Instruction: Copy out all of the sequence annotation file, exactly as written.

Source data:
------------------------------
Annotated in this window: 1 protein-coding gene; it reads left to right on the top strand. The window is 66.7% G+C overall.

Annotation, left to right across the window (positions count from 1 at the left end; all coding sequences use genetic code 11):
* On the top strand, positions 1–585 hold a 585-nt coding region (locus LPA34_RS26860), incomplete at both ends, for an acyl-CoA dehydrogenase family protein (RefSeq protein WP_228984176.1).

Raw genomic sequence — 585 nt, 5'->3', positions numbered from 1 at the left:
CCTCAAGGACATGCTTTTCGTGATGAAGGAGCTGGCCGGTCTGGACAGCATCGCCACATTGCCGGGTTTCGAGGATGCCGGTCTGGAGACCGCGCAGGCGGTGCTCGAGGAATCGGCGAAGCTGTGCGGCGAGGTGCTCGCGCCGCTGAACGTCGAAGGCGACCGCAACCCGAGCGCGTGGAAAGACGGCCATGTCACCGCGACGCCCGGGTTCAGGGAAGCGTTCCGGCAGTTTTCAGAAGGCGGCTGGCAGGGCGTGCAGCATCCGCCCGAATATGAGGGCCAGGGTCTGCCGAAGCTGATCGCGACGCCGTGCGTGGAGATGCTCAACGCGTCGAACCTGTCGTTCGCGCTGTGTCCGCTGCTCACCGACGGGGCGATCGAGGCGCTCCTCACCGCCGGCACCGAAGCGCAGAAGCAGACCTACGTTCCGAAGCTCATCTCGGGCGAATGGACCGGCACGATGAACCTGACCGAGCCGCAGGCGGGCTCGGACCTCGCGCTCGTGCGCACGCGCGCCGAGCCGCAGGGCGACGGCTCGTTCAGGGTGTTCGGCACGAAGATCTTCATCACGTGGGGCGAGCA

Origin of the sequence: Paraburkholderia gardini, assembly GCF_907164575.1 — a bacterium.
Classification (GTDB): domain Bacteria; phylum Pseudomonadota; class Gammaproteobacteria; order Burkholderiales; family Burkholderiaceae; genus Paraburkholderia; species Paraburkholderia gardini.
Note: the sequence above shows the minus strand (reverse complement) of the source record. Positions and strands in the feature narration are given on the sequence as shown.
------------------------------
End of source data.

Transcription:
Annotated in this window: 1 protein-coding gene; it reads left to right on the top strand. The window is 66.7% G+C overall.

Annotation, left to right across the window (positions count from 1 at the left end; all coding sequences use genetic code 11):
* On the top strand, positions 1–585 hold a 585-nt coding region (locus LPA34_RS26860), incomplete at both ends, for an acyl-CoA dehydrogenase family protein (RefSeq protein WP_228984176.1).

Raw genomic sequence — 585 nt, 5'->3', positions numbered from 1 at the left:
CCTCAAGGACATGCTTTTCGTGATGAAGGAGCTGGCCGGTCTGGACAGCATCGCCACATTGCCGGGTTTCGAGGATGCCGGTCTGGAGACCGCGCAGGCGGTGCTCGAGGAATCGGCGAAGCTGTGCGGCGAGGTGCTCGCGCCGCTGAACGTCGAAGGCGACCGCAACCCGAGCGCGTGGAAAGACGGCCATGTCACCGCGACGCCCGGGTTCAGGGAAGCGTTCCGGCAGTTTTCAGAAGGCGGCTGGCAGGGCGTGCAGCATCCGCCCGAATATGAGGGCCAGGGTCTGCCGAAGCTGATCGCGACGCCGTGCGTGGAGATGCTCAACGCGTCGAACCTGTCGTTCGCGCTGTGTCCGCTGCTCACCGACGGGGCGATCGAGGCGCTCCTCACCGCCGGCACCGAAGCGCAGAAGCAGACCTACGTTCCGAAGCTCATCTCGGGCGAATGGACCGGCACGATGAACCTGACCGAGCCGCAGGCGGGCTCGGACCTCGCGCTCGTGCGCACGCGCGCCGAGCCGCAGGGCGACGGCTCGTTCAGGGTGTTCGGCACGAAGATCTTCATCACGTGGGGCGAGCA

Origin of the sequence: Paraburkholderia gardini, assembly GCF_907164575.1 — a bacterium.
Classification (GTDB): domain Bacteria; phylum Pseudomonadota; class Gammaproteobacteria; order Burkholderiales; family Burkholderiaceae; genus Paraburkholderia; species Paraburkholderia gardini.
Note: the sequence above shows the minus strand (reverse complement) of the source record. Positions and strands in the feature narration are given on the sequence as shown.